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FACT CHECK: “Anti-colonial” Obama not plausible
Question of the Day
WASHINGTON (AP) - “2016: Obama’s America,” a new conservative film exploring the roots of President Barack Obama’s political views, took in $6.2 million to make it one of the highest-grossing movies of last weekend. The film, written and narrated by conservative scholar Dinesh D'Souza, argues that Obama was heavily influenced by what D'Souza calls the “anti-colonial” beliefs of his father, Barack Obama Sr., a Kenyan academic who was largely absent from the president’s life.
To document that claim, D'Souza travels to Kenya to interview members of Obama’s extended family as well as to Hawaii and Indonesia, where Obama grew up. He also cites several actions and policy positions Obama has taken to support the thesis that Obama is ideologically rooted in the Third World and harbors contempt for the country that elected him its first black president.
The assertion that Obama’s presidency is an expression of his father’s political beliefs, which D'Souza first made in 2010 in his book “The Roots of Obama’s Rage,” is almost entirely subjective and a logical stretch at best.
It’s true that Obama’s father lived most of his life in Kenya, an African nation once colonized by the British, and that Obama’s reverence for his absent father frames his best-selling memoir. D'Souza even sees clues in the book’s title: “Notice it says `Dreams From My Father,’ not `of’ my father,” D'Souza says.
But it’s difficult to see how Obama’s political leanings could have been so directly shaped by his father, as D'Souza claims. The elder Obama left his wife and young son, the future president, when Obama was 2 and visited his son only once, when Obama was 10. But D'Souza portrays that loss as an event that reinforced rather than weakened the president’s ties to his father, who died in an automobile accident when Obama was in college.
D'Souza interviews Paul Vitz, a New York University psychologist who has studied the impact of absent fathers on children. In Obama’s case, Vitz says, the abandonment meant “he has the tension between the Americanism and his Africanism. He himself is an intersection of major political forces in his own psychology.”
From there, the evidence D'Souza uses to support his assertion starts to grow thin.
D'Souza says Obama’s mother, Stanley Ann Dunham, shared his father’s left-leaning views. After living in Indonesia for several years, D'Souza said, Dunham sent the younger Obama to live with his grandparents in Hawaii so he would not be influenced by her second husband, Lolo Soetoro, an Indonesian who worked for American oil companies and fought communists as a member of the Indonesian army.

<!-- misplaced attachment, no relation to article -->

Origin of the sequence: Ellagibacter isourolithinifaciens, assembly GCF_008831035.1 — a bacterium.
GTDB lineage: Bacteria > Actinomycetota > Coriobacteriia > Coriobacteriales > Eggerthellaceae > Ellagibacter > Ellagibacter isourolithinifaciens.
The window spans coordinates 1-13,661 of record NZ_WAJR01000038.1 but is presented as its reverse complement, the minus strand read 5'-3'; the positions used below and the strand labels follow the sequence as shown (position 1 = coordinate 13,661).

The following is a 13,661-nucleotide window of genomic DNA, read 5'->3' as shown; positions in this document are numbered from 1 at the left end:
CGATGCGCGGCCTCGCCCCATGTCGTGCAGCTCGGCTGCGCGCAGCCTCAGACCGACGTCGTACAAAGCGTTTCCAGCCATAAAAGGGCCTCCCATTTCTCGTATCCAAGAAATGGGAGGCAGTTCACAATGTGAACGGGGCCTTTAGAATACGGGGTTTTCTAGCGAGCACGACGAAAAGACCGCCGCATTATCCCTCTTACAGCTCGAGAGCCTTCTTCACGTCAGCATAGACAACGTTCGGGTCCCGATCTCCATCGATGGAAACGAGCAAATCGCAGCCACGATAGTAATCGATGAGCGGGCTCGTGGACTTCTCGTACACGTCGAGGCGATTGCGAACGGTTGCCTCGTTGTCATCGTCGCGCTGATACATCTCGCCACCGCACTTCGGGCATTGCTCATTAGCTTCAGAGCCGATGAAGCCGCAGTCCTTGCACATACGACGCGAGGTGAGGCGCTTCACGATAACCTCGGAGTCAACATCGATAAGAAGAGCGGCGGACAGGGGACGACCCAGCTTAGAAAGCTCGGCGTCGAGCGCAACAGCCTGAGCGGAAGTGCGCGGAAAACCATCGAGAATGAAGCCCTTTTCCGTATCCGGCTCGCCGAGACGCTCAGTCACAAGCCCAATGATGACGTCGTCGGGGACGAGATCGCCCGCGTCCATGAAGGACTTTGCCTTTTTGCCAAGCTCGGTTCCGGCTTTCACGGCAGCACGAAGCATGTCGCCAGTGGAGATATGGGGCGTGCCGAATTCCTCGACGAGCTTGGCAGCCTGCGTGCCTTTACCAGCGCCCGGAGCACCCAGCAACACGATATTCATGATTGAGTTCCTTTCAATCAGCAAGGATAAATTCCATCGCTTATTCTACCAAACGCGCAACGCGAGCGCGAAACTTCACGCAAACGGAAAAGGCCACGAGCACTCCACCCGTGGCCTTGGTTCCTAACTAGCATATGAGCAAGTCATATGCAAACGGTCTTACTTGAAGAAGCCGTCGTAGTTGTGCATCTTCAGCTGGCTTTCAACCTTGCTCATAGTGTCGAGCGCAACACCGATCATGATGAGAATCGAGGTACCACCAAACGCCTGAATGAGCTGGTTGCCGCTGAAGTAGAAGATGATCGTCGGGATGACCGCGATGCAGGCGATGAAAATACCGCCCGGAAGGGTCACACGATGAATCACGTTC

In Hawaii, D'Souza asserts with no evidence that Obama sympathized with native Hawaiians who felt they had been marginalized by the American government when Hawaii was becoming a state. D'Souza also asserts _ again with no evidence _ that Obama had been coached to hold those views at Punahou, the prestigious prep school he attended.
In Kenya, D'Souza interviews Philip Ochieng, a lifelong friend of the president’s father, who claims the elder Obama was “totally anti-colonial.” Ochieng also discloses some of his own political views, complaining about U.S. policy in Afghanistan and Iraq and saying the U.S. refuses to “tame” Israel, which he calls a “Trojan horse in the Middle East.” D'Souza seems to suggest that if a onetime friend of Obama’s late father holds those opinions, so, too, must the president himself.
_ D'Souza rightly argues that the national debt has risen to $16 trillion under Obama. But he never mentions the explosion of debt that occurred under Obama’s predecessor, Republican George W. Bush, nor the 2008 global financial crisis that provoked a shock to the U.S. economy.
_ D'Souza says Obama is “weirdly sympathetic to Muslim jihadists” in Afghanistan and Pakistan. He does not mention that Obama ordered the raid that killed Osama bin Laden and the drone strikes that have killed dozens of other terrorists in the region.
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